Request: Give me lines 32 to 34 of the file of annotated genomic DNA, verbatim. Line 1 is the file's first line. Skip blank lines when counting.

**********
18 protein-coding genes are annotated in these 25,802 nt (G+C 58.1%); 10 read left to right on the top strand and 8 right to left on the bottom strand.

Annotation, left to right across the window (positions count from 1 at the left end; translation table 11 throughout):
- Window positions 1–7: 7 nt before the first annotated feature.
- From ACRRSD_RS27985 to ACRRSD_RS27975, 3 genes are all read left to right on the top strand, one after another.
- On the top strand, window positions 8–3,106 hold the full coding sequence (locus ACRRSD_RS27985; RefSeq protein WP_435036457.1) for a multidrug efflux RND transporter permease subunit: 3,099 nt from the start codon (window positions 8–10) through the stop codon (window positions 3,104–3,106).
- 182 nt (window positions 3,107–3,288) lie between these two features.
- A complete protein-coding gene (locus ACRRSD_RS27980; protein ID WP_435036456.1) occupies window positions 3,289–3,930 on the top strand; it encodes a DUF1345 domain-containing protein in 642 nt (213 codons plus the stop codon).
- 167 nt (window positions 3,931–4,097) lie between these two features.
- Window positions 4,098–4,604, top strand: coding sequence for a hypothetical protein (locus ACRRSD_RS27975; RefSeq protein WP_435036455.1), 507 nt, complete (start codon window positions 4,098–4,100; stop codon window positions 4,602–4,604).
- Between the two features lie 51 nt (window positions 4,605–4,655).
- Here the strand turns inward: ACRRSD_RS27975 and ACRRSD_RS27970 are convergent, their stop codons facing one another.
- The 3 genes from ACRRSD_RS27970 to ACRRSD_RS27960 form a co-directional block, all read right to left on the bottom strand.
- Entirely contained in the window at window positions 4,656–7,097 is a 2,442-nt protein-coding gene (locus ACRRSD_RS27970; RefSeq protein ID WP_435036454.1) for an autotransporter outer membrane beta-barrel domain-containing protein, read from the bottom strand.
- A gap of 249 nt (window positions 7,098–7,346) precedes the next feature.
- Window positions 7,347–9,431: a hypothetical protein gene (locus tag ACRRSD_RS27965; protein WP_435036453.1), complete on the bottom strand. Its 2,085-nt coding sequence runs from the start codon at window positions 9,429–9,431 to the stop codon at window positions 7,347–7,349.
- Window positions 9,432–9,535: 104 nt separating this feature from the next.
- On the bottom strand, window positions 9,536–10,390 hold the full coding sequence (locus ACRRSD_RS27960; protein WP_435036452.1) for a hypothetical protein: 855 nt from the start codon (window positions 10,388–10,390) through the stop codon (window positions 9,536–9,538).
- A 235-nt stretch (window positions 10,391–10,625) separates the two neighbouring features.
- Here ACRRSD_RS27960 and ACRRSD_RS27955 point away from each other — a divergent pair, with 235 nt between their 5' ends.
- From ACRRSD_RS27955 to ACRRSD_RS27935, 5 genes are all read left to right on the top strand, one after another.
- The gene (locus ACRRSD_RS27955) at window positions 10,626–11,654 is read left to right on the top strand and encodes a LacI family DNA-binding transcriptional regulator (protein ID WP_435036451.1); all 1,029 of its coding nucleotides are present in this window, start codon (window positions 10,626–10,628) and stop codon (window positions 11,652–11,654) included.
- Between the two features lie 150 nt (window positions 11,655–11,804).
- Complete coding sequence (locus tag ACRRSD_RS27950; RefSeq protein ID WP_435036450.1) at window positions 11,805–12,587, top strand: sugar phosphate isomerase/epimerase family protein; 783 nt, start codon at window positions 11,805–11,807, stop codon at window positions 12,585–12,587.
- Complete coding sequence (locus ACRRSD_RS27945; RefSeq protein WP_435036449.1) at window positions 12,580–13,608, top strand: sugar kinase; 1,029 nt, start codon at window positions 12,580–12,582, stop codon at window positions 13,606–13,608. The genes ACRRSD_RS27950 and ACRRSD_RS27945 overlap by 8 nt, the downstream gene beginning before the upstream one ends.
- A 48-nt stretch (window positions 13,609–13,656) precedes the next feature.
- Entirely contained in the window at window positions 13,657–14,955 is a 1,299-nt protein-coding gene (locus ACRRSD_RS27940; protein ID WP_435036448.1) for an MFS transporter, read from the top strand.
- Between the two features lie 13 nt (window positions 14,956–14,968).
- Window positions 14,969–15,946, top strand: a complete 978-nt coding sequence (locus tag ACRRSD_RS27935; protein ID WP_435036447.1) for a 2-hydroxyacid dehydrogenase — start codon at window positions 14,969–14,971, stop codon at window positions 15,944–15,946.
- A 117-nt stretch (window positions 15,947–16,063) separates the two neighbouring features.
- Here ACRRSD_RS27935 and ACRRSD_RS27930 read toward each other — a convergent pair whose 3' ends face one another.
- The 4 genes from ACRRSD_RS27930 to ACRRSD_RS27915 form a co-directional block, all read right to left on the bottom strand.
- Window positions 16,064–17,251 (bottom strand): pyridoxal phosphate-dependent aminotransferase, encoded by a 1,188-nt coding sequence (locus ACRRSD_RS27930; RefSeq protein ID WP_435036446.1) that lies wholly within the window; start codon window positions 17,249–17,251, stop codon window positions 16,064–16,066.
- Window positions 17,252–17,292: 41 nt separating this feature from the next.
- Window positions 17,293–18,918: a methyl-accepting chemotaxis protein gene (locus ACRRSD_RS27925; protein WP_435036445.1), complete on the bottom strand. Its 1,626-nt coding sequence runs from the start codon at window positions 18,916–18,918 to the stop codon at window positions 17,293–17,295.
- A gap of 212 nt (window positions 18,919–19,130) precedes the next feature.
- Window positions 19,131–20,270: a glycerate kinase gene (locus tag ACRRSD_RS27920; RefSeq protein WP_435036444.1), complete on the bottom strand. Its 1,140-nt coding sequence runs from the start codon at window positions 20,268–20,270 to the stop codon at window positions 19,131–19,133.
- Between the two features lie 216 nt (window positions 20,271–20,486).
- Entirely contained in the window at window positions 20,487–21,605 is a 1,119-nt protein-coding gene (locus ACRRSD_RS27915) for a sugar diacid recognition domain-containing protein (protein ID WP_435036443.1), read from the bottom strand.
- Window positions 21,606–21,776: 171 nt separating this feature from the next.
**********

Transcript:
- Window positions 16,064–17,251 (bottom strand): pyridoxal phosphate-dependent aminotransferase, encoded by a 1,188-nt coding sequence (locus ACRRSD_RS27930; RefSeq protein ID WP_435036446.1) that lies wholly within the window; start codon window positions 17,249–17,251, stop codon window positions 16,064–16,066.
- Window positions 17,252–17,292: 41 nt separating this feature from the next.
- Window positions 17,293–18,918: a methyl-accepting chemotaxis protein gene (locus ACRRSD_RS27925; protein WP_435036445.1), complete on the bottom strand. Its 1,626-nt coding sequence runs from the start codon at window positions 18,916–18,918 to the stop codon at window positions 17,293–17,295.